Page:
LOUISVILLE, Ky. (WHAS11) -- Epidemiologists from the University of Louisville are in the midst of a five-year study funded by the National Institute for Environmental Health Sciences. Researchers are looking at the health of children within ten miles of a pair of power plants in Louisville, Kentucky.

Through the decades some have questioned what is in the air near plants like Mill Creek and Cane Run. Can Run was once coal fired and now powered by natural gas.

Research is taking place in these 9 Louisville zip codes: 40109, 40118, 40177, 40211, 40214, 40215, 40216, 40258, 40272.

Scientists began their work two years ago with hope of completing the study by 2020 unless enough volunteers sign up early enough to finish the work early.

Theresa Lawson raised a family in the shadow of Mill Creek Station where she has lived for the past 20+ years.

“I have a lot of people I work with and stuff and they'll say, ‘oh my gosh, you live that close to that?’ And I'm like, we've already planted roots here so we don't want to get up and move especially when you invest money into a home and all of that,” Lawson explained.

Second generations are buying property here too. Nicole Hilbert who grew up across the street from Lawson.

“I just like the neighborhood,” said Hilbert.

Epidemiologists are looking for children between the ages of six and 14 to take part in the study headed by Dr. Kristina Zierold.

“I think what I'm most curious about is finding out if there is coal ash in people's homes and if we're finding a difference in neurobehavioral performance and neurobehavioral symptoms in children who live closer to the fly ash landfills and coal ash plants, coal burning power plants, and those who live further from them,” Dr. Zierold said.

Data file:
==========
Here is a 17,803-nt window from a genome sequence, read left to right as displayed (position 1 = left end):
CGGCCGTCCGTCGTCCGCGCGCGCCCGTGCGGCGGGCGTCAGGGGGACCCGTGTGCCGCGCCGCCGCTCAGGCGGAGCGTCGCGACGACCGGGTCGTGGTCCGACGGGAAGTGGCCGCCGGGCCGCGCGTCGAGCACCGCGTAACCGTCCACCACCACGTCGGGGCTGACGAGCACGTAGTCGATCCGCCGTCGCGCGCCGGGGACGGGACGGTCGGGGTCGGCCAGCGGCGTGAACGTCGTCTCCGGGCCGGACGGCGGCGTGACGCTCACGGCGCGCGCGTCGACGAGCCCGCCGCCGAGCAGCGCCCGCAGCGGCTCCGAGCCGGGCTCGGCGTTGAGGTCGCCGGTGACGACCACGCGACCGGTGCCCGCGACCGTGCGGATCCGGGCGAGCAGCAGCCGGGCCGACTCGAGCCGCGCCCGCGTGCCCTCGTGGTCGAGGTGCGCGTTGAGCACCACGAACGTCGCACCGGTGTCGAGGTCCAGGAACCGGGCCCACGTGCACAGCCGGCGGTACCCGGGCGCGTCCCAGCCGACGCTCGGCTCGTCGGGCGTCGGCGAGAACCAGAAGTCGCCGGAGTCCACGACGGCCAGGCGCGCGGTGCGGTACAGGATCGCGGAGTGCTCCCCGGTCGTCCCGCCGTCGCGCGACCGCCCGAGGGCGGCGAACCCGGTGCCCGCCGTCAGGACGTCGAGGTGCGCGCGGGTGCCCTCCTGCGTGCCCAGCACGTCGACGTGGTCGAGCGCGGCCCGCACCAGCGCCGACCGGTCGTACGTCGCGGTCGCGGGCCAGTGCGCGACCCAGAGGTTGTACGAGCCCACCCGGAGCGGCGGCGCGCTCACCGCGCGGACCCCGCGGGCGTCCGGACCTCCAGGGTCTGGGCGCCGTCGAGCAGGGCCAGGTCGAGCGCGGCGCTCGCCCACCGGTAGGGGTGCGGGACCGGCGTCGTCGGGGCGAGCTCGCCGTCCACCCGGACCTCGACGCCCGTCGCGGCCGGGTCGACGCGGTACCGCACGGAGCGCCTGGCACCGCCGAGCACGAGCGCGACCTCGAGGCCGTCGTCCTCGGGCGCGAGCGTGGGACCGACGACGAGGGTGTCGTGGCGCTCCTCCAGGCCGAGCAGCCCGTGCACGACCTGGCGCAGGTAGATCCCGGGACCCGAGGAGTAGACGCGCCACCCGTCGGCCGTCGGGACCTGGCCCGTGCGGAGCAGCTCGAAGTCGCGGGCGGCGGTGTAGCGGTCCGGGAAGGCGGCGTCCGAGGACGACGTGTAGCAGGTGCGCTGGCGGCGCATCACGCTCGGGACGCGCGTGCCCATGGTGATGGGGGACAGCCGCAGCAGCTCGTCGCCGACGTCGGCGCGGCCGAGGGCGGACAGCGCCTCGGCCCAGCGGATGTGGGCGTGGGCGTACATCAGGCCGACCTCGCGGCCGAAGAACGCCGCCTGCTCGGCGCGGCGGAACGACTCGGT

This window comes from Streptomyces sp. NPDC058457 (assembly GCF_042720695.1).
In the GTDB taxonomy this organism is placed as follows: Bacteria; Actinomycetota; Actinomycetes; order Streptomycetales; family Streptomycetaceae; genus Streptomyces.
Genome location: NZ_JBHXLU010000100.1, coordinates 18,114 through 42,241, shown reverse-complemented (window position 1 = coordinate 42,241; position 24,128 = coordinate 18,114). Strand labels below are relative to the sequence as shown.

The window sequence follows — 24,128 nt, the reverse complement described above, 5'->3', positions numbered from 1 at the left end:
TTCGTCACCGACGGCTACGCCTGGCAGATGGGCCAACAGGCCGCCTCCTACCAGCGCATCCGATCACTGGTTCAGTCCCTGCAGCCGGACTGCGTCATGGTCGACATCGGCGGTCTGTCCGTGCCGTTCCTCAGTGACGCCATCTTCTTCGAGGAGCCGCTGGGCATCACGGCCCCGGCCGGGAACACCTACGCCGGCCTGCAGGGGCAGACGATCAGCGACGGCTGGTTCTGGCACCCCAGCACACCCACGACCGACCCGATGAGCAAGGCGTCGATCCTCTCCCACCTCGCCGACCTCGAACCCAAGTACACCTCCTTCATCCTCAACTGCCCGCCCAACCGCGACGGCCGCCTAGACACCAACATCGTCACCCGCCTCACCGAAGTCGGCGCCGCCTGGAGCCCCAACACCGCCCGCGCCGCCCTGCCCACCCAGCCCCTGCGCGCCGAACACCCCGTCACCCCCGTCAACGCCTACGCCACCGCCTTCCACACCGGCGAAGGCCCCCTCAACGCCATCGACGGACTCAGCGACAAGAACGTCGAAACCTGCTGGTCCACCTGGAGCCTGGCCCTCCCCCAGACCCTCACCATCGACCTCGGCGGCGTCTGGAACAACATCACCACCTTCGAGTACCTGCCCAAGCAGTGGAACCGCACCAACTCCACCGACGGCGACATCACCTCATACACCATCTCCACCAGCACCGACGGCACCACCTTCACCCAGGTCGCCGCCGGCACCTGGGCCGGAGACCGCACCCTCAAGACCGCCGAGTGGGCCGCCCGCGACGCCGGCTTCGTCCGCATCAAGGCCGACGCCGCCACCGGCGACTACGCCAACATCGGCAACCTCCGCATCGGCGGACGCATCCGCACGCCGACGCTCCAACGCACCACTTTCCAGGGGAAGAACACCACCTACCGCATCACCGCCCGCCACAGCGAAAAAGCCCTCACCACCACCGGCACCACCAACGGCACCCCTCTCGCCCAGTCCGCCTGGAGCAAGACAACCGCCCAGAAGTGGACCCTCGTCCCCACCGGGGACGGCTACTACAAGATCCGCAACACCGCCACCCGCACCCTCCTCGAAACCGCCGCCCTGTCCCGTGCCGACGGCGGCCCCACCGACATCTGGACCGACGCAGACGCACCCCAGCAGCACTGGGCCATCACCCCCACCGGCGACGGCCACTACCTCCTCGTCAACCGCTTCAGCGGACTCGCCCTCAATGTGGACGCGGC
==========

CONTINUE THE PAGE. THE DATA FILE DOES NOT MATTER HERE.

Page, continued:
Three times the US Environmental Protection Agency has declined listing coal ash as a hazardous substance. It remains on site, in most cases, in the slurry ponds and sealed landfills.

"We're looking to see if there's fly ash in the home which is a component of coal ash,” explained Dr. Zierold.

That fly ash is a tiny particle about 1/7 the diameter of a strand of human hair.

Researchers use computer games to test children and set up air sampling equipment in the homes of families who volunteer. Fingernail clippings are also taken from children then sent for testing. Parents who take part receive $100 gift cards while children receive $25 gift cards.

Considering the EPA’s decision not to list coal ash as a hazardous waste, we asked Dr. Zierold why she still considers this study important.

She responded, "I think it's important because there is actually very limited research on coal ash exposure. Most of the studies that we have to date have looked at occupational, like workers, in terms of their exposure. There's only been a few studies, and actually out of this country, on coal ash exposure in communities.”

From atop a sealed landfill, we met with officials from LG&E and KU.

Layers of coal ash topped with concrete rise from the site. Atop the final layer is 24 inches of soil which is then seeded. Rainwater runoff is collected. Company officials say they continuously monitor water quality as well and insist they've had no problems.

They're reserving judgment on the U of L study.

"We have yet to see the specifics or the parameters around the study but we respect the university's right to conduct their own research,” said Natasha Collins, Director of Media Relations for LG&E and KU. “For our part though we would reserve the right to take a look at the methodology behind the study and also be able to take a look the findings once we get an opportunity.”